Exciting news! MariNaomi is back with another awesome graphic memoir. Plus, if Bey's Lemonade has you hungering for poetry, you're in luck. May is here, and poetry has sprung from every sidewalk -- or so it seems with all of the poets hitting the mic this month.
Wednesday, May 4: 'Breaking Ground: Black British Writers' at Green Apple Books on the Park, SF.
Bernardine Evaristo's latest novel tells the story of a 74-year-old gay Caribbean London man who has lived in the closet his entire life. Colin Grant is the author of Negro with a Hat: The Rise and Fall of Marcus Garvey and His Dream of Mother Africa, as well as a historian and BBC radio producer. Diran Adebayo is an award-winning novelist and cultural critic, and Karen McCarthy Woolf is known for An Aviary of Small Birds, a poetry collection lauded as "beautiful, painful, and pitch-perfect" by critics. These are just some of the writers in the spotlight during the Breaking Ground tour, which was developed to "highlight the diversity of Black British writing," and writers who've had little access to American readers and audiences. Details here.
Thursday, May 5: Legacy of Poetry Day at Hammer Theater Center, San Jose
"do you know where that is i want to sing / so you can hear me and maybe you can tell me / where to go so you can hear me and just maybe you can tell me where to go," writes Juan Felipe Herrera, United States Poet Laureate, in his City Lights poetry collection Notes on the Assemblage. To answer Herrera's question, one can go to San Jose to hear the legendary poet give a keynote address, following readings by other poet laureates: Al Young (California Poet Laureate Emeritus), Caroline Goodwin (San Mateo County Poet Laureate), Alejandro Murgia (San Francisco Poet Laureate), Amanda Williamsen (Cupertino Poet Laureate) and more. Celebrate Cinco De Mayo by nourishing the mind and heart. Details here.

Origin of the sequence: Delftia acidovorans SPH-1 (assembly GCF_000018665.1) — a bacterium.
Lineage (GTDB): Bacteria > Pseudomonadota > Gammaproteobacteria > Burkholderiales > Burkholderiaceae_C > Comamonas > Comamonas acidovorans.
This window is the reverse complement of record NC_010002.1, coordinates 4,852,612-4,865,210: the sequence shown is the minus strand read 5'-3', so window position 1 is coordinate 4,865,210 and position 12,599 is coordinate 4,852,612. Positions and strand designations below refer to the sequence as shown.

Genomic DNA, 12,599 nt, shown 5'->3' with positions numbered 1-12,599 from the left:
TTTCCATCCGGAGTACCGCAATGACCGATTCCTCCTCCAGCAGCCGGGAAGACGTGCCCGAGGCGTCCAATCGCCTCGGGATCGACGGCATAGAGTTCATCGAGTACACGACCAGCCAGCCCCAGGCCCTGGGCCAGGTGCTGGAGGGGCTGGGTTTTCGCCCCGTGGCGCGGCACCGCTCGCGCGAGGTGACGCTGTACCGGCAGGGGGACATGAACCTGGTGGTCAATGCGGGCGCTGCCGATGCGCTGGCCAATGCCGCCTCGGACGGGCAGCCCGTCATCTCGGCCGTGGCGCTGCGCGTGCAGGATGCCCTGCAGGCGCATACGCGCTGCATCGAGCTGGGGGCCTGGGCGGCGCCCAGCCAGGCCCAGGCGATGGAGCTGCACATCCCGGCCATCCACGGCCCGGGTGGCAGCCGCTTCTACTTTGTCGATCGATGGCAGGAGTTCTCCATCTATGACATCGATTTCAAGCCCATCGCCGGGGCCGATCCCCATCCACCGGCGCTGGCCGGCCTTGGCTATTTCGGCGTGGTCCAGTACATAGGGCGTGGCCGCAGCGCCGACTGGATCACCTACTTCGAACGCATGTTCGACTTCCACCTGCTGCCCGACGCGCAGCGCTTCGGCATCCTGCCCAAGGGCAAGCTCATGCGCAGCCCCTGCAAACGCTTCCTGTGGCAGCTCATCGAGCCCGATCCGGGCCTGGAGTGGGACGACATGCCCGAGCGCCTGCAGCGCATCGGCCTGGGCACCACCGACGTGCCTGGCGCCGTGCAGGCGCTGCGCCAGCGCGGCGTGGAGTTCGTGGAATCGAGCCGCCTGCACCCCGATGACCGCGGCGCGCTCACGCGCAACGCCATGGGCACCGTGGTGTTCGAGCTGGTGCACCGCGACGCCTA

Monday, May 9: Don DeLillo at City Arts and Lectures, SF
New York Times book reviewer Michiko Kakutani recently described Zero K, DeLillo's latest novel, as a kind of bookend to White Noise. The title comes from a special secret unit in remote Kazakhstan, where patents can opt to transition to the next level before reaching their natural deaths. As with White Noise, the notoriously kinetic author takes on themes of mortality, technology, and the ways that we fall prey to distraction in an attempt to evade our impeding deaths. Disaster, as to be expected, makes an appearance as well. DeLillo will be in conversation with Rachel Kushner, whose novel The Flamethrowers received much attention and accolades (and comparisons to DeLillo) upon its release in 2013. Details here.
Tuesday, May 10: MariNaomi at The Booksmith, SF
Turning Japanese, the latest graphic memoir from MariNaomi, chronicles her experiences working at illegal hostess bars in San Jose and Tokyo. Currently living in Southern California, MariNomi grew up in Mill Valley, and later moved to San Jose where she began working, at 22, at a hostess bar for Japanese expats. The experience sparked a desire to learn Japanese and connect with her neglected Japanese roots. As an accomplished author, illustrator, and creator of the Cartoonists of Color Database and LGBTQ Cartoonists Database, MariNaomi is a force to be reckoned with. Details here.
Friday, May 13: Fresh and Best New Poets Reading at Diesel A Bookstore, Oakland
Three poets head up the latest Fresh and Best reading series edition at Diesel. Julien Poirer's new collection of poetry Out of Print is available through City Lights. The Berkeley-based poet is a founding member of the Ugly Duckling Presse Collective and has published several poetry collections. He'll read with Sierra Ventura, a creative writing student at Mills College, whose poems have been featured in chapbooks like Winter Vomiting Disease and Daria ReRuns. Sean Labrador y Manzano, editor of the journal Conversations at the Wartime Cafe, rounds out the lineup. Details here.